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Fredrick Griffith

"transforming factor" is the genetic material
studied two forms/strains of bacterial species. (pneumonia.) harmless and deadly. deadly became harmless when heated. important discovery came when he mixed heat treated deadly and harmless i to a mouse and the mouse died.

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Oswald Avery

built off of griffith discovery. concluded protein could not be the transforming factor. said that DNA is the genetic material of a cell.

treated griffiths mixture of heat treated deadly strain and live harmless protein destroying enzymes. the bacterial colonies grown from the mixture were still transformed

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Alfred Hershey and Martha Chase

Convinced the science world that DNA is the transforming factor. concluded that phages DNA entered the bacterial cell during infections. DNA must carry the genetic informstion.

did more experiments to prove DNA was the hereditary material. used a batch of infecting phages and mixed it with radioactive isotopes of sulfur to label only the phages protein coats. in another batch they used radioactive isotopes of phosphorus to label DNA. USED A BLENDER.

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virus

a oackage of nucleic acid wrapped in a protein coat. not made of cells. can only reproduce by infecting another living cell.

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bacteripphage

a virus that infects bacteria

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transforming factor

DNA

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radioactive isotopes

an atom with an unstable nucleus

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deoxyribose

ring shaped sugar found in nucleotides

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nucleotide

building blocks (the monomers) of nucleic acid polymers

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nitrogenous base

a single or double ring of carbon and nitrogen atoms with functional groups

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deoxyribonucleic acid (DNA)

where heritable genetic information of an organism is stored. a polymer built of monomers called nucleotides.

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what is the structure of a single nucleotide?

ring shaped sugar called deoxyribose
a phosphate group
a nitrogenous base (single or double ring of carbon)

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four nitrogenous bases found in DNA

Adenine (A)
Thymine (T)
Cytosine (C)
Guanine (G)

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Adenine

bonds with Thymine in DNA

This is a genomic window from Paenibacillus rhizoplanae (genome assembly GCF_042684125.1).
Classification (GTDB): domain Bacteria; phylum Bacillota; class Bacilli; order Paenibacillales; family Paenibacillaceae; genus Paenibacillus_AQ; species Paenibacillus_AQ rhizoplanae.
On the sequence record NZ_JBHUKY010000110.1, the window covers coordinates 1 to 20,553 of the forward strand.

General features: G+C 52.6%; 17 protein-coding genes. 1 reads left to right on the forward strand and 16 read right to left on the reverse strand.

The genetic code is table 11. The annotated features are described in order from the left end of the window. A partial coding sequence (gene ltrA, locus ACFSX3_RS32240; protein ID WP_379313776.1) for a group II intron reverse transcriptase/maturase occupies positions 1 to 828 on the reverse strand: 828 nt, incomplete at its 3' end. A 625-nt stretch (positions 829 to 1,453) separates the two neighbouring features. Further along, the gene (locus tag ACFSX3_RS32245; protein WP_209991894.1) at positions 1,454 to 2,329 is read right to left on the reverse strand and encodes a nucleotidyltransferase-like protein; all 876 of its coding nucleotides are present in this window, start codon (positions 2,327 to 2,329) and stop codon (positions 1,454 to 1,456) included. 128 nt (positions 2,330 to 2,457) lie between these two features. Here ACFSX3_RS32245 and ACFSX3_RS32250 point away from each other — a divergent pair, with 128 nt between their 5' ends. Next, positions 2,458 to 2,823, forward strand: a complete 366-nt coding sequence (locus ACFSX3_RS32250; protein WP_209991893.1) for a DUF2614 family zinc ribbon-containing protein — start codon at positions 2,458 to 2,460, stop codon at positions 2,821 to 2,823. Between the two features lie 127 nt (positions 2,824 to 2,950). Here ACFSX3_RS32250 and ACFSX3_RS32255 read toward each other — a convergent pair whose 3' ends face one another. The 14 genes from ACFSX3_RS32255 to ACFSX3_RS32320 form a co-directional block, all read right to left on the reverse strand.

bonds with Uricel in RNA
double ring structure (purine)

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what are the purines?

Adenine and Guanine

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what is a purine?

larger, double ring structures

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what is a Pyrimidine?

single ring structures

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what are the pyrimidines?

cytosine and thymine

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Thymine

single ringed (pyrimidine)
bonds with Adenine in DNA
not found in RNA
replaced with Uracil in RNA

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Cytosine

single ringed (pyrimidine)
bonds with guanine in DNA

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Guanine

double ringed (purine)
bonds with cytosine

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Maurice Wilkins and Rosalind Franklin

showed that the basic structure of DNA was a helix. photographed DNA using crystallography

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Xray Crystallography

scattered xrays through the DNA crystal to form an image

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James Watson and Francis Crick

modeled DNA structure. Used franklins work to create a new model with two strands of nucleotides DOUBLE HELIX. hypothesized nitrogous bases aligned

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Double Helix

a twisting shape

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DNA replication

process of copying the DNA molecule

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antiparallel

DNA runs in opposite directions
Watson and crick ideas

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template

a place where it starts

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DNA polymerases

enzymes that make covalent bonds between the nucleotides of the new DNA strand

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genotype

an organisms genotype is its genetic make up. a sequence of nucleotide bases in its DNA

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phenotype

the organism's specific traits which lies in proteins and their wide variety of functions

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Chargaff

found the base pair rule

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base pair rule

a goes with t
c goes with g

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Ribonucleic Acid(RNA)

any nucleic acid whose sugar is ribose rather than the deoxyribose of DNA

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Differences between DNA and RNA

DNA is a double helix, RNA is a single strand
DNA uses deoxyribose, RNA uses ribose
DNA doesn't use Uracil, RNA does

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Uracil

very similar to thymine
pyrimidine
pairs with adenine in RNA

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gene

unit of inherited information in DNA